The Neocatechumenal Way was born in 1964 in the shanty towns of Palomeras Altas, in Madrid (Spain). The atmosphere of the shanty towns was formed by the most degraded of society: gypsies and quinquis (largely illiterate), vagrants, thieves, prostitutes, young criminals, immigrants, etc. In this environment, the seed of the Neocatechumenal Way germinated. Among the poor and marginalized who, upon receiving the announcement of the dead and risen Christ, they see how the Holy Spirit provokes a process of Christian initiation in the image of the catechumenate of the early Church.

Mons. Casimiro Morcillo visits the shanty towns in Madrid. Kiko Argüello and Carmen Hernández accompany him.

In the early 1960s, Francisco José Gómez Argüello (Kiko), a Spanish painter, winner of the National Painting Prize in 1959, discovered in the suffering of the innocents the mystery of Christ Crucified, present in the last of the earth, after a deep existential crisis. This experience led him to abandon everything and, following in the footsteps of Charles de Foucauld, he went to live among the poor in Palomeras Altas.

In this process he receives the inspiration of the Virgin Mary: “We must make Christian communities such as the Holy Family of Nazareth, who live in humility, simplicity and praise. The other is Christ. “

Carmen Hernández, also a Spaniard, who graduated with a degree in Chemistry, is trained at the Institute of Missionaries of Christ Jesus. She also graduated in Theology with the Dominicans of Valencia and discovered the renewal of the Second Vatican Council through the liturgist Mons. Pedro Farnés Scherer.

After two years in Israel and living amongst the tradition of the Jewish people and the places of the Holy Land, she returns to Madrid with the hope of forming a missionary group to evangelize the miners of Oruro (Bolivia), thanks to the then-archbishop of La Paz, Mons. Jorge Manrique Hurtado. Through a sister of hers, she comes into contact with Kiko Argüello in the Palomeras shanty towns. A shack is built on the wall of a factory and she begins to collaborate with him.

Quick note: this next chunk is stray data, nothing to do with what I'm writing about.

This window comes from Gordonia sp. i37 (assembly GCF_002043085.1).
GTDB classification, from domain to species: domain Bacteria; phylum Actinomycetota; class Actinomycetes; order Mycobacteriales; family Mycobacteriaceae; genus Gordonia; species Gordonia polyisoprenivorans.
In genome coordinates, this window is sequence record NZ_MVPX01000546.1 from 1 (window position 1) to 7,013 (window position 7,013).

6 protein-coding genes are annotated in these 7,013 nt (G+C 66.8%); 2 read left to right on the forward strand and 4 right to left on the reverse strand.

Celebration of the Word in the shanty towns in Palomeras Altas, Madrid.

The artistic temperament of Kiko along with his existential experience, his training as a catechist in the Cursillos of Christianity and the impulse of evangelization of Carmen, her theological preparation and knowledge of the Paschal Mystery and the renewal of the Second Vatican Council, together with the environment of the poorer on earth, they both constituted the laboratory that gave rise to a kerigmatic, theological-catechetical synthesis, which is the backbone of this process of adult evangelization of which the Neocatechumenal Way consists.

Thus was born the first community founded on the tripod: Word of God-Liturgy-Community, leading to fraternal communion and mature faith.

This new catechetical experience, which emerged in the line of renewal brought about by the Vatican II ecumenical council, was welcomed by the then archbishop of Madrid, Mons. Casimiro Morcillo, who encouraged the initiators of the Way to spread it in the parishes that requested it. The experience spread gradually in the archdiocese of Madrid, in Zamora and in other Spanish dioceses.